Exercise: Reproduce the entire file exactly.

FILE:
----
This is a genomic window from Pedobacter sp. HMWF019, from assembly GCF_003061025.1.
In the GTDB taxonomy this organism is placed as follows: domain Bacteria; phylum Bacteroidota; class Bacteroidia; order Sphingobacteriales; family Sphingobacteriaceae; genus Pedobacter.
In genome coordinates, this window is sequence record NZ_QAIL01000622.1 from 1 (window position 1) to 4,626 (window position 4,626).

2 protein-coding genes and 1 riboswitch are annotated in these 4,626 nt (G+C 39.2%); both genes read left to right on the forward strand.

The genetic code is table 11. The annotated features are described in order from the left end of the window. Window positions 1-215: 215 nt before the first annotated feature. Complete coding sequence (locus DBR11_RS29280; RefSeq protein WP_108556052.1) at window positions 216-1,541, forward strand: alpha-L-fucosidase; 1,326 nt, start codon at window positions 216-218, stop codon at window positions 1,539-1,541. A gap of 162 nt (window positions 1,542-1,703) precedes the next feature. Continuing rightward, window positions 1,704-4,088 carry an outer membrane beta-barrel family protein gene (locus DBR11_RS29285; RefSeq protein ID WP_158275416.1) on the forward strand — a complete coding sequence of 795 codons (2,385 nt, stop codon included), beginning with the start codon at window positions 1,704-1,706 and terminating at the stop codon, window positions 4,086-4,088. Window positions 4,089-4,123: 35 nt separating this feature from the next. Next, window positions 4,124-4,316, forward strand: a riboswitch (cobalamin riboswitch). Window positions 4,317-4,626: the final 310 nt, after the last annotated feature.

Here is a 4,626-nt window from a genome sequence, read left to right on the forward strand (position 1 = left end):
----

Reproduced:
This is a genomic window from Pedobacter sp. HMWF019, from assembly GCF_003061025.1.
In the GTDB taxonomy this organism is placed as follows: domain Bacteria; phylum Bacteroidota; class Bacteroidia; order Sphingobacteriales; family Sphingobacteriaceae; genus Pedobacter.
In genome coordinates, this window is sequence record NZ_QAIL01000622.1 from 1 (window position 1) to 4,626 (window position 4,626).

2 protein-coding genes and 1 riboswitch are annotated in these 4,626 nt (G+C 39.2%); both genes read left to right on the forward strand.

The genetic code is table 11. The annotated features are described in order from the left end of the window. Window positions 1-215: 215 nt before the first annotated feature. Complete coding sequence (locus DBR11_RS29280; RefSeq protein WP_108556052.1) at window positions 216-1,541, forward strand: alpha-L-fucosidase; 1,326 nt, start codon at window positions 216-218, stop codon at window positions 1,539-1,541. A gap of 162 nt (window positions 1,542-1,703) precedes the next feature. Continuing rightward, window positions 1,704-4,088 carry an outer membrane beta-barrel family protein gene (locus DBR11_RS29285; RefSeq protein ID WP_158275416.1) on the forward strand — a complete coding sequence of 795 codons (2,385 nt, stop codon included), beginning with the start codon at window positions 1,704-1,706 and terminating at the stop codon, window positions 4,086-4,088. Window positions 4,089-4,123: 35 nt separating this feature from the next. Next, window positions 4,124-4,316, forward strand: a riboswitch (cobalamin riboswitch). Window positions 4,317-4,626: the final 310 nt, after the last annotated feature.

Here is a 4,626-nt window from a genome sequence, read left to right on the forward strand (position 1 = left end):